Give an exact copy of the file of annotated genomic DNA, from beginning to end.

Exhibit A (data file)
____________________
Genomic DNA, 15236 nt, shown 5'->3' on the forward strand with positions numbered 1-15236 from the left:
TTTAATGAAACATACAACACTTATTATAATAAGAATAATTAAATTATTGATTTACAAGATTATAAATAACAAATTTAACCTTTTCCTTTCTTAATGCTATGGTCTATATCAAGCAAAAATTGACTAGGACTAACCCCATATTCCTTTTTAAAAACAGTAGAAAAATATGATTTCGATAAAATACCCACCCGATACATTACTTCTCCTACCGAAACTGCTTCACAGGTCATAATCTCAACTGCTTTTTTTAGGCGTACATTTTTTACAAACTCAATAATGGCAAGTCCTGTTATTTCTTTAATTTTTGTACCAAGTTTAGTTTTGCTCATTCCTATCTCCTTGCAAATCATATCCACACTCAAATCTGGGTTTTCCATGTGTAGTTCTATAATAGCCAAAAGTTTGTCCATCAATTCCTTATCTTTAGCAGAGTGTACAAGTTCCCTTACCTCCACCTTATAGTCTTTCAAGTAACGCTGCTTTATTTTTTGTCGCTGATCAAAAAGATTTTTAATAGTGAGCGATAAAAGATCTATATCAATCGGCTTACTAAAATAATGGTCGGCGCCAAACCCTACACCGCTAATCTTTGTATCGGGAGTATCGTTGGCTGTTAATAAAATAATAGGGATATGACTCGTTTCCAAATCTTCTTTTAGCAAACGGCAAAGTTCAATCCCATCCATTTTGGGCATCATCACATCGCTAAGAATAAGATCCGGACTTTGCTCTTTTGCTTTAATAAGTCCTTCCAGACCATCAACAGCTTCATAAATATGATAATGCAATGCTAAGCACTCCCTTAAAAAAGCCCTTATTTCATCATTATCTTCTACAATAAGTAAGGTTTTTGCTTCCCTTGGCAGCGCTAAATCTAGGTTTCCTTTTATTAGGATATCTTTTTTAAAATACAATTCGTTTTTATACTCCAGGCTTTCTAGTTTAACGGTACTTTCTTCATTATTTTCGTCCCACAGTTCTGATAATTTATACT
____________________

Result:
Genomic DNA, 15236 nt, shown 5'->3' on the forward strand with positions numbered 1-15236 from the left:
TTTAATGAAACATACAACACTTATTATAATAAGAATAATTAAATTATTGATTTACAAGATTATAAATAACAAATTTAACCTTTTCCTTTCTTAATGCTATGGTCTATATCAAGCAAAAATTGACTAGGACTAACCCCATATTCCTTTTTAAAAACAGTAGAAAAATATGATTTCGATAAAATACCCACCCGATACATTACTTCTCCTACCGAAACTGCTTCACAGGTCATAATCTCAACTGCTTTTTTTAGGCGTACATTTTTTACAAACTCAATAATGGCAAGTCCTGTTATTTCTTTAATTTTTGTACCAAGTTTAGTTTTGCTCATTCCTATCTCCTTGCAAATCATATCCACACTCAAATCTGGGTTTTCCATGTGTAGTTCTATAATAGCCAAAAGTTTGTCCATCAATTCCTTATCTTTAGCAGAGTGTACAAGTTCCCTTACCTCCACCTTATAGTCTTTCAAGTAACGCTGCTTTATTTTTTGTCGCTGATCAAAAAGATTTTTAATAGTGAGCGATAAAAGATCTATATCAATCGGCTTACTAAAATAATGGTCGGCGCCAAACCCTACACCGCTAATCTTTGTATCGGGAGTATCGTTGGCTGTTAATAAAATAATAGGGATATGACTCGTTTCCAAATCTTCTTTTAGCAAACGGCAAAGTTCAATCCCATCCATTTTGGGCATCATCACATCGCTAAGAATAAGATCCGGACTTTGCTCTTTTGCTTTAATAAGTCCTTCCAGACCATCAACAGCTTCATAAATATGATAATGCAATGCTAAGCACTCCCTTAAAAAAGCCCTTATTTCATCATTATCTTCTACAATAAGTAAGGTTTTTGCTTCCCTTGGCAGCGCTAAATCTAGGTTTCCTTTTATTAGGATATCTTTTTTAAAATACAATTCGTTTTTATACTCCAGGCTTTCTAGTTTAACGGTACTTTCTTCATTATTTTCGTCCCACAGTTCTGATAATTTATACT